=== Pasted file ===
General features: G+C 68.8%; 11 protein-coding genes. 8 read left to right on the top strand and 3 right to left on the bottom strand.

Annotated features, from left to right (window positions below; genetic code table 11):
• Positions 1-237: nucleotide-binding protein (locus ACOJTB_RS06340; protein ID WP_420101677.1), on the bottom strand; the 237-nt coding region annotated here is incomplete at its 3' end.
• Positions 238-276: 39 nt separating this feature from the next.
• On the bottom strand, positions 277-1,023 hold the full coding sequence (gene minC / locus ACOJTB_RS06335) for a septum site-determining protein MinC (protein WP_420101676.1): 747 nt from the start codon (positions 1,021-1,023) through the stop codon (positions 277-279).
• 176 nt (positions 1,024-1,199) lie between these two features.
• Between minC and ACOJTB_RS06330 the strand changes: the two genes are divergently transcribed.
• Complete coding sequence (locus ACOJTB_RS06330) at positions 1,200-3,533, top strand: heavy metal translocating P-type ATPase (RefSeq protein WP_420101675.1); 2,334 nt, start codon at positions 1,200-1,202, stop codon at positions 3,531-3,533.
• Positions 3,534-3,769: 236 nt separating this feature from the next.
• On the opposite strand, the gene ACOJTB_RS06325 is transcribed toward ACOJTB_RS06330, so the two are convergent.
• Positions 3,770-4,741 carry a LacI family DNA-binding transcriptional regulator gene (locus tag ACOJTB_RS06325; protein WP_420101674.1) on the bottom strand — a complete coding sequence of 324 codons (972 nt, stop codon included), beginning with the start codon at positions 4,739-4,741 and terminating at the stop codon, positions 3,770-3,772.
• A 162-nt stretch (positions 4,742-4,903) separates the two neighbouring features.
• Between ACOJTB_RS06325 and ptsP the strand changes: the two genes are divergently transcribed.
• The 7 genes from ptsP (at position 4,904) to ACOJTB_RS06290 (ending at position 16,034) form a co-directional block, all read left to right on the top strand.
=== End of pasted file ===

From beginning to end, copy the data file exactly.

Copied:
General features: G+C 68.8%; 11 protein-coding genes. 8 read left to right on the top strand and 3 right to left on the bottom strand.

Annotated features, from left to right (window positions below; genetic code table 11):
• Positions 1-237: nucleotide-binding protein (locus ACOJTB_RS06340; protein ID WP_420101677.1), on the bottom strand; the 237-nt coding region annotated here is incomplete at its 3' end.
• Positions 238-276: 39 nt separating this feature from the next.
• On the bottom strand, positions 277-1,023 hold the full coding sequence (gene minC / locus ACOJTB_RS06335) for a septum site-determining protein MinC (protein WP_420101676.1): 747 nt from the start codon (positions 1,021-1,023) through the stop codon (positions 277-279).
• 176 nt (positions 1,024-1,199) lie between these two features.
• Between minC and ACOJTB_RS06330 the strand changes: the two genes are divergently transcribed.
• Complete coding sequence (locus ACOJTB_RS06330) at positions 1,200-3,533, top strand: heavy metal translocating P-type ATPase (RefSeq protein WP_420101675.1); 2,334 nt, start codon at positions 1,200-1,202, stop codon at positions 3,531-3,533.
• Positions 3,534-3,769: 236 nt separating this feature from the next.
• On the opposite strand, the gene ACOJTB_RS06325 is transcribed toward ACOJTB_RS06330, so the two are convergent.
• Positions 3,770-4,741 carry a LacI family DNA-binding transcriptional regulator gene (locus tag ACOJTB_RS06325; protein WP_420101674.1) on the bottom strand — a complete coding sequence of 324 codons (972 nt, stop codon included), beginning with the start codon at positions 4,739-4,741 and terminating at the stop codon, positions 3,770-3,772.
• A 162-nt stretch (positions 4,742-4,903) separates the two neighbouring features.
• Between ACOJTB_RS06325 and ptsP the strand changes: the two genes are divergently transcribed.
• The 7 genes from ptsP (at position 4,904) to ACOJTB_RS06290 (ending at position 16,034) form a co-directional block, all read left to right on the top strand.